I'm born and raised in Los Angeles. I'm 37 years old. I've been in 'facing death' or serious injury situations more times than the average person. Especially in the 1990's when things here were very chaotic.

I didn't start this thread to advocate violence. And I'm anything but a knucklehead. I haven't been in a fight in 3 years and avoided three fights this year where I walked away. I ALWAYS try and walk away.


edit on 1-2-2012 by PaxVeritas because: (no reason given)



posted on Feb, 1 2012 @ 02:18 PM
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In 1967 my karate instructor/master told class,

1 - "do not allow yourself to be caught with your back against the wall",
2 - "if path is available to leave, leave confrontation at once"

In 1985, my Tae Kwon Do instructor taught basically the same strategy.

However, IF you need to learn self defense, search for special operations self defense manual.

Otherwise, buy a Glock...

Winners of a fight often fare little better phyically than the loser..



posted on Feb, 1 2012 @ 02:20 PM
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reply to post by McGinty
 


Tai Chi doesn't teach you to defend yourself. You wanna do ballet, or meditation, or sit under a tree for years and search deep into the cosmos that's all good.

But you'll get your ass kicked by tweaker boy who thinks you stole his cigarettes and isn't backing down.

Period.



posted on Feb, 1 2012 @ 02:21 PM
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Also, if you go to the ground with a guy outside a bar, and get a dominant position, he pulls out his buck knife and you get stuck in the kidney. This brings me to another point, about the familiarity with edged weapons. Come on! Unless you plan on carrying one and brandishing it, bad idea. Guy pulls a knife, first choice is run. Second choice is kick to the groin and run. Third choice is hit him with a rock and run. Fourth choice is give him your wallet, then run.

We did a demonstration at my school (Tang Soo Do, yeah yeah, impractical) where our instructor would attack you with a rubber knife and count hits until you got it away from him. Most people bled to death in a minute.

Anything that teaches you to hit in the knees, groin, throat, or nose....or possibly hit them with a brick is the self-defense you want, unless you think that on your pilgrimage through the lowlands, you're going to run into shaolin monks with ill intent....or you're like Kip and training to be a cage fighter.



posted on Feb, 1 2012 @ 02:22 PM
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reply to post by OldCurmudgeon
 


How many States allow you to walk around with a GLOCK?

I call BS on all the guys on this thread who talk about GUNS. Yeah, if martial law was implemented or if every State had a CC open carry law.

But it's fantasy. People have been playing too many video games or watching too many movies. And it shows on this thread.

Dangerous thinking. Not applicable to reality.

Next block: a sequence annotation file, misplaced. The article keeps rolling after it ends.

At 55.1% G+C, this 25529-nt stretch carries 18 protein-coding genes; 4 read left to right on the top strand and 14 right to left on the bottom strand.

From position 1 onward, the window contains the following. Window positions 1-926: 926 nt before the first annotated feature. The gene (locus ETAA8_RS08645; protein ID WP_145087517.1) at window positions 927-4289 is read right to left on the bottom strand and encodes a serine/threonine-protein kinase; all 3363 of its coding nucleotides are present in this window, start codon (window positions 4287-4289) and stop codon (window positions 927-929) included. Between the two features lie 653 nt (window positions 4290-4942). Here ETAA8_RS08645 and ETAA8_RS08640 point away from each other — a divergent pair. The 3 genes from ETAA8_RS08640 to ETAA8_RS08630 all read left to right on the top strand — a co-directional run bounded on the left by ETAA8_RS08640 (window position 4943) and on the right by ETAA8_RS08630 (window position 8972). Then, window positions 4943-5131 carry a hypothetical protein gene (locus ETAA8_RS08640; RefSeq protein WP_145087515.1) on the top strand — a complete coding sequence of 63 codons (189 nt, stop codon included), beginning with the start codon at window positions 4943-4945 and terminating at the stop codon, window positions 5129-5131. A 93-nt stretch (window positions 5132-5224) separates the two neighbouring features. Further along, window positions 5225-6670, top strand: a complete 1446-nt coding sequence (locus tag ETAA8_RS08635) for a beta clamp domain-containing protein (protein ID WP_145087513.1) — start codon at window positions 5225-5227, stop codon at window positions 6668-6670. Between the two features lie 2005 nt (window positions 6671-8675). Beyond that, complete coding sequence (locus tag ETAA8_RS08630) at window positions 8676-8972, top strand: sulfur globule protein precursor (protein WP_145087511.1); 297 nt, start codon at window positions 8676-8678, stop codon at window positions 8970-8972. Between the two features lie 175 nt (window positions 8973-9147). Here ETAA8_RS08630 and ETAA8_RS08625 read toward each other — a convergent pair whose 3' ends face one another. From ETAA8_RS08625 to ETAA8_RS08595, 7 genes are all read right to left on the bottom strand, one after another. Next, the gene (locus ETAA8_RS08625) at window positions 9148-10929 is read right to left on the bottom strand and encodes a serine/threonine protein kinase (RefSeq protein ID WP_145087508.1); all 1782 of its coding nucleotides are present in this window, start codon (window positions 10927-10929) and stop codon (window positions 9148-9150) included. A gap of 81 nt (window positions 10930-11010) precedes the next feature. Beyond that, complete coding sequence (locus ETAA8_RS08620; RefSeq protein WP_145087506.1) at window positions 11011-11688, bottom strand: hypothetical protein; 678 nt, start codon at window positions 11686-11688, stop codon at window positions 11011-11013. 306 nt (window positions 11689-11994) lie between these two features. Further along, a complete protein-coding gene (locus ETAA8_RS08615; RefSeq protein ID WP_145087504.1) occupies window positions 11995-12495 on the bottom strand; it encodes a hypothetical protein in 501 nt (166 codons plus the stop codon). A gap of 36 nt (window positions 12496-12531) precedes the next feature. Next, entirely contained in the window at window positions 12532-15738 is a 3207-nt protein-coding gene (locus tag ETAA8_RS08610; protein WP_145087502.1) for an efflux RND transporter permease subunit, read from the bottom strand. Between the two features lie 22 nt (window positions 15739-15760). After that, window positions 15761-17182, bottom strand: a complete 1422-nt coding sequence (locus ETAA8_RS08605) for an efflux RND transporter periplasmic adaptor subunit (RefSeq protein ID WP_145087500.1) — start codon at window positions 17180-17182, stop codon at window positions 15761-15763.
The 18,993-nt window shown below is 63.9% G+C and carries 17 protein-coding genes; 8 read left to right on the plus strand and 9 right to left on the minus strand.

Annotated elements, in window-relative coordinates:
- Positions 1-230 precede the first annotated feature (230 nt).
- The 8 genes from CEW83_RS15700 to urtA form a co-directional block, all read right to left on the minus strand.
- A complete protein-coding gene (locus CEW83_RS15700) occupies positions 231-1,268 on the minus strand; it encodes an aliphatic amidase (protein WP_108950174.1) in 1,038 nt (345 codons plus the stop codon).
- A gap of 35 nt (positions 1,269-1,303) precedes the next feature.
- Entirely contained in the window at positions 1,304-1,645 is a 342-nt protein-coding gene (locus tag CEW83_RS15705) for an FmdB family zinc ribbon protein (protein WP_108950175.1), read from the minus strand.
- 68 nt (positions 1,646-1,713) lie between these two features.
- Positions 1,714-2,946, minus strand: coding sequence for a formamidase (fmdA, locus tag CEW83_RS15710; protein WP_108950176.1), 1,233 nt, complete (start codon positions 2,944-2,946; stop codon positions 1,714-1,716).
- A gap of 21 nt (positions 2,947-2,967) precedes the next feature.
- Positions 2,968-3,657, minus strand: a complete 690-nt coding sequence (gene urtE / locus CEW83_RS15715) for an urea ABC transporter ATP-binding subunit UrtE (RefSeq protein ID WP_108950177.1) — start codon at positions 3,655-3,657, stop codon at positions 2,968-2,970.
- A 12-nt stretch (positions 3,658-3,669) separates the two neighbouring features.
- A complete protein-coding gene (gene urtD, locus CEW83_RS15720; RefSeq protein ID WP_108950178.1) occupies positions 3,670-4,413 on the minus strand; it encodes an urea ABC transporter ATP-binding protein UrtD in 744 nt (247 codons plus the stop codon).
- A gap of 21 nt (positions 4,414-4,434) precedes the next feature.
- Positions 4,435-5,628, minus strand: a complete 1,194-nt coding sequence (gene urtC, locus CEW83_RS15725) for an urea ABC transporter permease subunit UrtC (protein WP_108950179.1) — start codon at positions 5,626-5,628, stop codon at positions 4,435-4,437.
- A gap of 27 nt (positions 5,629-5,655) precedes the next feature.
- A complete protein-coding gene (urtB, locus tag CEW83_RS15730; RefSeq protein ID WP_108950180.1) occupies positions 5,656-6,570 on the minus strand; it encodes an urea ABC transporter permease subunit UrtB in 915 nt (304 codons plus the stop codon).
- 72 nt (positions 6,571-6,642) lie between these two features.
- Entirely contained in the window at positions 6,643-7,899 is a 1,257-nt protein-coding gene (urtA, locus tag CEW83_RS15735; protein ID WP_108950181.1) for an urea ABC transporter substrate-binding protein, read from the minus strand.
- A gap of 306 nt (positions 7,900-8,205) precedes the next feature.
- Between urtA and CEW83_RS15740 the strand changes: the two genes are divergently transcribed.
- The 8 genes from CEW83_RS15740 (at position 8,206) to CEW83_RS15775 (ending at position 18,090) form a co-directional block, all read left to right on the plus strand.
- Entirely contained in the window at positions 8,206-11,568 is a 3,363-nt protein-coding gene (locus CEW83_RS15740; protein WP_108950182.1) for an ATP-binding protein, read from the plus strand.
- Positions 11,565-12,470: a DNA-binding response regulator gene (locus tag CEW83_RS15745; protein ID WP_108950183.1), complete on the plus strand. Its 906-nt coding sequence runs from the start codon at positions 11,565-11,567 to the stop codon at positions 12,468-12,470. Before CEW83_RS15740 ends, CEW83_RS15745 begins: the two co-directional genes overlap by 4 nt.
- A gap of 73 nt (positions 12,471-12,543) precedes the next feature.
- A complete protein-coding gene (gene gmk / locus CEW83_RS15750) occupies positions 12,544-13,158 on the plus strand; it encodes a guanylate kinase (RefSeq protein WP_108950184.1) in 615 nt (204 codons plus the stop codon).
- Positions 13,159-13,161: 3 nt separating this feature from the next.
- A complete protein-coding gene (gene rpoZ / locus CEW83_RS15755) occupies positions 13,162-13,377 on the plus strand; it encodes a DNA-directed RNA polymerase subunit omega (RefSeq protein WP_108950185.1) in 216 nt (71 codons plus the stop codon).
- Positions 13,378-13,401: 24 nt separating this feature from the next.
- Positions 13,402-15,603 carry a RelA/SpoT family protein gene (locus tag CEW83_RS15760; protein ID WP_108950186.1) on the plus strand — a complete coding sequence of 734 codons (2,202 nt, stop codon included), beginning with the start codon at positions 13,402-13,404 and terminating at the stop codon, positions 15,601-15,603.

posted on Feb, 1 2012 @ 02:28 PM
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reply to post by Jiggyfly
 


The first rule of knife fighting is always to RUN. That is the first thing I tell someone.

I only speak of edged weapons for those who can't run, have a disability, or are cornered by someone with a knife or weapon.

That's why lots of practice with training knives, Magnum Markers and white long sleeved shirts, laser pointers and small flashlights helps train for "Largo Mano", checking hands, fencing stance, sinawali, triangles, serrada, etc.



posted on Feb, 1 2012 @ 02:29 PM
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reply to post by Jiggyfly
 



MMA does not = UFC.



posted on Feb, 1 2012 @ 02:33 PM
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What Martial Art Is Right For You? Which Ones Are Effective? What Style TO Learn?


It depends on what you're talking about. Sport? Real life violence? Mental discipline? Relaxation? etc.

Seeing as how this in the survival section, I'll presume you're talking about real life violence.My advice is to acquire as much fight experience as your possibly can.

This means getting comfortable with being struck to face and body, someone pulling and dragging in your flesh and clothes and being dropped to the floor.

I've seen all too many Karate (and Tae Kwon) Do and (novice) Muay Thai practitioners get destroyed in real life fight scenarios.

I've seen it first hand in the several fights I experienced in school. When you strike someone clean to the face you can always tell whether it's the first time they've experienced that kind of violence or not. They'll either fall apart or start fighting like they're about to die.

It happened to me when I ten. I backed down. If this happens to you as an adult in a survival scenario, your life is on the line.

The quickest/easy you could do is find a local boxing club and ask

The better way to approach it would be to study a striking martial art

Besides all of this, begin watching MMA. Sure there's rules and it's open handed (not weapons based) but it's the closest you'll get to observing the effectiveness of certain fighting style.

So far, MMA has thought us that Brazilian Jujitsu, Muay Thai, western wrestling and western boxing are highly formidable when combined.

In a nutshell: Get beaten up and cross train.
edit on 1/2/2012 by rexusdiablos because: (no reason given)



posted on Feb, 1 2012 @ 02:36 PM
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reply to post by rexusdiablos
 



Yes, my OP is about defense. I should have written a better title, I totally failed at the title I chose.

That's why this is in survival.

And the rest of your post I agree with 100% and it's what I've been saying for the most part.